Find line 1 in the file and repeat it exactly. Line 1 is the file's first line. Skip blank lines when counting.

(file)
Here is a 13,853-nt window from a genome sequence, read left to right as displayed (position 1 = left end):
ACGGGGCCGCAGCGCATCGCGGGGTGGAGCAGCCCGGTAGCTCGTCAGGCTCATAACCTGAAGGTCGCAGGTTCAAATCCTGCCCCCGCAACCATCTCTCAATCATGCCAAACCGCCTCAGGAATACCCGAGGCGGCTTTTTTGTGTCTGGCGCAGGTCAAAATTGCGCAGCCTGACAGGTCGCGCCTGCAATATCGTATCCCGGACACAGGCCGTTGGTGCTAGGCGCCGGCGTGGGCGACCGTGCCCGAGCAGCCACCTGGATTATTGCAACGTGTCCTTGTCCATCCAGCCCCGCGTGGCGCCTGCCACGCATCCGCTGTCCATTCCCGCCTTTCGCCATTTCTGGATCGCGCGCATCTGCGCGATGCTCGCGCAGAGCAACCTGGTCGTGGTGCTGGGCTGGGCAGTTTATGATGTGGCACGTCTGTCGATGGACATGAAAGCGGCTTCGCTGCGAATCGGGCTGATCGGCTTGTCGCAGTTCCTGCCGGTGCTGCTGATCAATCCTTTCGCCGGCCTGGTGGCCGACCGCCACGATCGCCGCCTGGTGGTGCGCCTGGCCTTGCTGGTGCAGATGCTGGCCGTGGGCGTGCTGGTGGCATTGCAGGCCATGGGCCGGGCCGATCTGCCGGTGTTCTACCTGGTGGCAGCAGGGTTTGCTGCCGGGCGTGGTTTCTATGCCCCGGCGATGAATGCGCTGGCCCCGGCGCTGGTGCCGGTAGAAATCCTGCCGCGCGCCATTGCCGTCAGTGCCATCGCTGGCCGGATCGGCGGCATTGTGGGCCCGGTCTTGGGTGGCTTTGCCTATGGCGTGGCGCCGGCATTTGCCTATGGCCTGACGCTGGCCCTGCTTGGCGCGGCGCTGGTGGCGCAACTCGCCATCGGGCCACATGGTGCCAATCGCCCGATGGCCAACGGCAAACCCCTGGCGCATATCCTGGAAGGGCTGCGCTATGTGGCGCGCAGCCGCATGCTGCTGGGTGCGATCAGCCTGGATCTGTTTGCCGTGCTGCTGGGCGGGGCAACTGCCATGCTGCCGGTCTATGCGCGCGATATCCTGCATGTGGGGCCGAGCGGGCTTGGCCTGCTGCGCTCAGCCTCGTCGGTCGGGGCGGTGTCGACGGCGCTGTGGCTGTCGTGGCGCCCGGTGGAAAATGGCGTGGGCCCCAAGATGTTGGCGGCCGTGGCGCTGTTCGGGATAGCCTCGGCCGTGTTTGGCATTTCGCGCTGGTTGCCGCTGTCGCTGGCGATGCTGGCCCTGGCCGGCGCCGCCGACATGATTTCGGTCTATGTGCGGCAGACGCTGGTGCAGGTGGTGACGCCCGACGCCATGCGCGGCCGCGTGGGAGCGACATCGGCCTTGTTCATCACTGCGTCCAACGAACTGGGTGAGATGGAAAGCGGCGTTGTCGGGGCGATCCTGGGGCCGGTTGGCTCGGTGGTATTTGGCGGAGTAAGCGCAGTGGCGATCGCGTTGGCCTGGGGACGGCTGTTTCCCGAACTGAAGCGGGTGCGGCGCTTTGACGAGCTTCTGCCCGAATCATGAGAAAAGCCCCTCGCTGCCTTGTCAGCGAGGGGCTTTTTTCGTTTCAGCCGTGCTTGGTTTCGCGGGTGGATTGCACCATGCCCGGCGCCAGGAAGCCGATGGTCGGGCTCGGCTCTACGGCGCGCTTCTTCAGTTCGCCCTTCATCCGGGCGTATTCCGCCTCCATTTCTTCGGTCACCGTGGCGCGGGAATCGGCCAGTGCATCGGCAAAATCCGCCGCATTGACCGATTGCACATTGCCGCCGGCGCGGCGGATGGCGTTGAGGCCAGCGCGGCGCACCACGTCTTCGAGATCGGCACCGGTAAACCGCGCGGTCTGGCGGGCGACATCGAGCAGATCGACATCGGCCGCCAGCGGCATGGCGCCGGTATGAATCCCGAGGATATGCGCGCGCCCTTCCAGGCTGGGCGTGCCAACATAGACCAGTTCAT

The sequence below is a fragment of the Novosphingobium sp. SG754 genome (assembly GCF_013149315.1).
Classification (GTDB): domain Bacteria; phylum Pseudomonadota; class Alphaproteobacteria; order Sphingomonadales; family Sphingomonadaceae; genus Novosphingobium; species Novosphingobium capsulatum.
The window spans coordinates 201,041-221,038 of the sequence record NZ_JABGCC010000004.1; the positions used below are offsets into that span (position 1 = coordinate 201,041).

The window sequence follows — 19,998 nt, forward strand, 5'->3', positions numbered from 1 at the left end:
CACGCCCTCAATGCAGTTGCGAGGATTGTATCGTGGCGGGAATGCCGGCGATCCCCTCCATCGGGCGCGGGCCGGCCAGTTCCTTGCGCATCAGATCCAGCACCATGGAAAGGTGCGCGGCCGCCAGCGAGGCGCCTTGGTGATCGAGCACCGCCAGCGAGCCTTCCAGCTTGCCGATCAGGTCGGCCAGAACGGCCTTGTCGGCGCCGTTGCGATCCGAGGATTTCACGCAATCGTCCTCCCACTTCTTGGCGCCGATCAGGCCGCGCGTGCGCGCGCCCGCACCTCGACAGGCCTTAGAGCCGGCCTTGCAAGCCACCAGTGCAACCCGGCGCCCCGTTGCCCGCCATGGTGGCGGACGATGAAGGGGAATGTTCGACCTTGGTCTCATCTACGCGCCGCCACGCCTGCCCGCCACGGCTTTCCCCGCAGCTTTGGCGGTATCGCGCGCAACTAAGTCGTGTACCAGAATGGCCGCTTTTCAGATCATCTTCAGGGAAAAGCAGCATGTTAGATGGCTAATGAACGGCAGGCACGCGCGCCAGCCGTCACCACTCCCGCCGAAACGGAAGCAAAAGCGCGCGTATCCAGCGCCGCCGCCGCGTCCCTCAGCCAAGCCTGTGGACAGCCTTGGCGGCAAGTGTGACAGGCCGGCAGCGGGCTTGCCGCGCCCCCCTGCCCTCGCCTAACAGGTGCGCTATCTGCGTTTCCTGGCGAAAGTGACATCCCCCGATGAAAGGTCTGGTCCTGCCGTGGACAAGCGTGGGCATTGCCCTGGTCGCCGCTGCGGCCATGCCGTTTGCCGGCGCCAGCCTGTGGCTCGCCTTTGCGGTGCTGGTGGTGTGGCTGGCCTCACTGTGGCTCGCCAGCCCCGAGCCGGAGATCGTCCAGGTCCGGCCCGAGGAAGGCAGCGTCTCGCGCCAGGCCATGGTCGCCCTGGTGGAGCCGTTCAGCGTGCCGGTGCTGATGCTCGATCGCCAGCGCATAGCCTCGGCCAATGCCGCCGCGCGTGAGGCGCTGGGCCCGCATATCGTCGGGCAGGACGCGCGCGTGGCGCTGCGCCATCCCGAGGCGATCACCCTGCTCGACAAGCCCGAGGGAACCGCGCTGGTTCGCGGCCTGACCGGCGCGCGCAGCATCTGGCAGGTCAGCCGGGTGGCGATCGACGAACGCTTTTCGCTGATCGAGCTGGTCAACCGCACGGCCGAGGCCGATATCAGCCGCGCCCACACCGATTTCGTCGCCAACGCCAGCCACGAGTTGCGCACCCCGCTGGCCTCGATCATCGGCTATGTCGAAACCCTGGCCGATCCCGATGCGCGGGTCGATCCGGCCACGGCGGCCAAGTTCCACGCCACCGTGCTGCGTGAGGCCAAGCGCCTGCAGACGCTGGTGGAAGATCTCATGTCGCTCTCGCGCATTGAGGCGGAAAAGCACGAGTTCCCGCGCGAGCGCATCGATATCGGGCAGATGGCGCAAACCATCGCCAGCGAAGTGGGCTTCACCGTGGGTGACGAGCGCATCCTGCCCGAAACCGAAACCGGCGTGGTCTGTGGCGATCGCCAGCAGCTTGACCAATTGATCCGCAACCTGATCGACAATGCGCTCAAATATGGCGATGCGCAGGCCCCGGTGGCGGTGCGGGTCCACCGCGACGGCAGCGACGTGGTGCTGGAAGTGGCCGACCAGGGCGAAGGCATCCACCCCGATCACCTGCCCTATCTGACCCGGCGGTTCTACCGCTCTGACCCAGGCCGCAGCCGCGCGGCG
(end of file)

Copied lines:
Here is a 13,853-nt window from a genome sequence, read left to right as displayed (position 1 = left end):